Lilium, a leader in e-VTOL electric aircraft, has posted a video showing its 155 MPH top-speed test flight.
Many are hoping that electric vehicles on the ground can help people around the globe reduce carbon emissions and generally lead to improved air quality. Still, some companies, including Lilium, hope to take that same technology to the skies. The Lilium eVTOL (electric Vertical TakeOff and Landing) jet has already taken off, but today, the company showed the jet at its maximum speed, 155 MPH.
The 155 MPH teaser was posted on Lilium’s Instagram account this morning, showing how far the small prototype aircraft has come since its inception.
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The Lilium jet is significantly different from any other aircraft produced today, electric or otherwise. Most importantly, it is designed around VTOL capabilities, with the turbines able to swivel downwards to hover, land, and take off without a runway. It is also unique that the jet uses electric turbines instead of traditional propellers found on numerous other electric planes. However, like other electric planes, Lilium has designed its aircraft for short regional flights and only plans to seat seven passengers.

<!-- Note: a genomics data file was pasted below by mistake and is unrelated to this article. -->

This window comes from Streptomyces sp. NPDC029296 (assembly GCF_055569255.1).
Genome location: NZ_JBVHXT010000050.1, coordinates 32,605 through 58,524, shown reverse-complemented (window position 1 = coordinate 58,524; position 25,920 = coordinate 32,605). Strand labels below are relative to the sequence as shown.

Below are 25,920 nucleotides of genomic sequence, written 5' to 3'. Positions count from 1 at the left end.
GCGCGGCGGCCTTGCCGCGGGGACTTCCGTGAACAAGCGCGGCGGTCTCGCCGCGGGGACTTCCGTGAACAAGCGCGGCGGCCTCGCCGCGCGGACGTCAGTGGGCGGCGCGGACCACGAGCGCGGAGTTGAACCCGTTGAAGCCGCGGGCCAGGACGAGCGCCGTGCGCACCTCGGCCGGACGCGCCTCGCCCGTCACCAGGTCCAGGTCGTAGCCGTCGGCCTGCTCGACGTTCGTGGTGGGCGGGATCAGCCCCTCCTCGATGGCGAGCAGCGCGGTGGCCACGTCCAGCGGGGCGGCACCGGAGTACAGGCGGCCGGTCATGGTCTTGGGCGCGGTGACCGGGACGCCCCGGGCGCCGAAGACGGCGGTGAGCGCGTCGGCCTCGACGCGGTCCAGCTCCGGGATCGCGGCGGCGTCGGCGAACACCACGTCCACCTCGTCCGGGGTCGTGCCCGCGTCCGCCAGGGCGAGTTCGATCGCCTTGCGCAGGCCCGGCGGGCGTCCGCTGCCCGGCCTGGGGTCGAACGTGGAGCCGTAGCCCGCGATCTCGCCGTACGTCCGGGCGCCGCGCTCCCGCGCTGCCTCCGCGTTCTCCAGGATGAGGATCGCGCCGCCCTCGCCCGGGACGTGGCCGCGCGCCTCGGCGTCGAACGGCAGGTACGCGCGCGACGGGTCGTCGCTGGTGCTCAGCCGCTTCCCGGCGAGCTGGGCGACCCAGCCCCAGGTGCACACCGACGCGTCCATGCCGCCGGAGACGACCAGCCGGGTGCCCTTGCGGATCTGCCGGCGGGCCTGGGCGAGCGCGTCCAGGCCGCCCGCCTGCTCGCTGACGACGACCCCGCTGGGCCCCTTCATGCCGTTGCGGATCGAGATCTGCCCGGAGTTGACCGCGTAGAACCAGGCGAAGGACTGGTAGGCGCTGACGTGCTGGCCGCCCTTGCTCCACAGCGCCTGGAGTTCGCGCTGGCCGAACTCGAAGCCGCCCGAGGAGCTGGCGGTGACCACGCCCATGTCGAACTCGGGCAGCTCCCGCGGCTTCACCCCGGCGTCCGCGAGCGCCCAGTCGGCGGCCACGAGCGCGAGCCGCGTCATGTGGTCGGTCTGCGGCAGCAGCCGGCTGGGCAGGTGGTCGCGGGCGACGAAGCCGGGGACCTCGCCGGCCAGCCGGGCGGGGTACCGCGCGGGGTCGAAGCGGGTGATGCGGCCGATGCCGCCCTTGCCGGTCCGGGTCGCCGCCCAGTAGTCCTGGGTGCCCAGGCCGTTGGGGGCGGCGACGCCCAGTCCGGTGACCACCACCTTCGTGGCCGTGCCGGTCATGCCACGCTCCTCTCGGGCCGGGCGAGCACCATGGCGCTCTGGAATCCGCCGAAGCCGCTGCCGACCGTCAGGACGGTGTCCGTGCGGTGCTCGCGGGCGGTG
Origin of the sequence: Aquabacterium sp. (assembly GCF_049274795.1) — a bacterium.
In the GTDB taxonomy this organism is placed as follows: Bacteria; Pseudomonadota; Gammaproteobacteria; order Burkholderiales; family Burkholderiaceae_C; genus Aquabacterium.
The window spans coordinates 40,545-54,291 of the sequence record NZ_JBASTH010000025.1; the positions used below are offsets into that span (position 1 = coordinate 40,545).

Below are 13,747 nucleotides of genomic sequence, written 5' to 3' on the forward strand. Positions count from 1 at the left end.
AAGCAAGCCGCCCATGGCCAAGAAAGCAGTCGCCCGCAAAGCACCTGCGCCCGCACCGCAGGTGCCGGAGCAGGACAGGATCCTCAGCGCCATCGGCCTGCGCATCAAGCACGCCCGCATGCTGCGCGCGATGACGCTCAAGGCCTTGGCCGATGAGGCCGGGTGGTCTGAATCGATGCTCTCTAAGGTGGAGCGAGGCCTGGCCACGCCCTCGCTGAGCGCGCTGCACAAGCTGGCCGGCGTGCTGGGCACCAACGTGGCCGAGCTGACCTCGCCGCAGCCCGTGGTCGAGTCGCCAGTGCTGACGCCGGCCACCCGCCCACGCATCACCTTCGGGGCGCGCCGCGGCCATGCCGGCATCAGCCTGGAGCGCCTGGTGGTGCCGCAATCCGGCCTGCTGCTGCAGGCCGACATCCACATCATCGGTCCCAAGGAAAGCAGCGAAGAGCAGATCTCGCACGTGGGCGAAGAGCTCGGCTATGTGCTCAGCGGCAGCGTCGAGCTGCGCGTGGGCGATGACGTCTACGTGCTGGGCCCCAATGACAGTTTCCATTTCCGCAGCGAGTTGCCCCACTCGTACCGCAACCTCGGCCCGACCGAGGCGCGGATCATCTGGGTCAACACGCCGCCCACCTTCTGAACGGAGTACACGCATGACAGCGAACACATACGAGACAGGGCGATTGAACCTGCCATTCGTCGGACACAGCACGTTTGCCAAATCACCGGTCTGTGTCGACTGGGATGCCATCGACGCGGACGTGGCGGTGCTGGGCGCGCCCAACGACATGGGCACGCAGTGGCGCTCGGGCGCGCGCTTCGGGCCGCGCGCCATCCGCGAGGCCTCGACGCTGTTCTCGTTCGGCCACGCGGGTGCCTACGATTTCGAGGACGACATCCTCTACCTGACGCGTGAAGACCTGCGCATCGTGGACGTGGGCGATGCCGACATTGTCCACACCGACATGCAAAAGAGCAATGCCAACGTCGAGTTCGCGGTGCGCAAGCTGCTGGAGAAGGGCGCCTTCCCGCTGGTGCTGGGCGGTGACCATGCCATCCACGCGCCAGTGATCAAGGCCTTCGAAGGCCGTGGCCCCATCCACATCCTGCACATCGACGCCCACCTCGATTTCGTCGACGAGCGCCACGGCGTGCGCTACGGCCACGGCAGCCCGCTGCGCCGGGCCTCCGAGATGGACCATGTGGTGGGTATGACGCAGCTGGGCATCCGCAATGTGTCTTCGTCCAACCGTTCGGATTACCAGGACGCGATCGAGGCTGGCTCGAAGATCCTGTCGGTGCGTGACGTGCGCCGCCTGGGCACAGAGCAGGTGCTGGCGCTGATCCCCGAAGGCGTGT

Currently, the Lilium jet seats zero passengers and not even a pilot. During its recent flight tests, the aircraft’s smaller “single seat” variant is piloted from the ground but is working towards a human-piloted flight in the near future.
Luckily, this ambitious project isn’t just some pipe dream. Not only has it already shown itself to be a flight-capable platform and can hit the high speeds it advertises, but it has already acquired orders from companies in the United States, Europe, and the Middle East, all looking to use the jet in the coming years.
Currently, Lilium is working with both European and American regulators to ensure that the aircraft is safe for flight in both regions but is ever encroaching on hitting the skies within the coming decade. Hopefully, with projects like the Lilium jet and others, aviation can soon become a cleaner and more sustainable industry.
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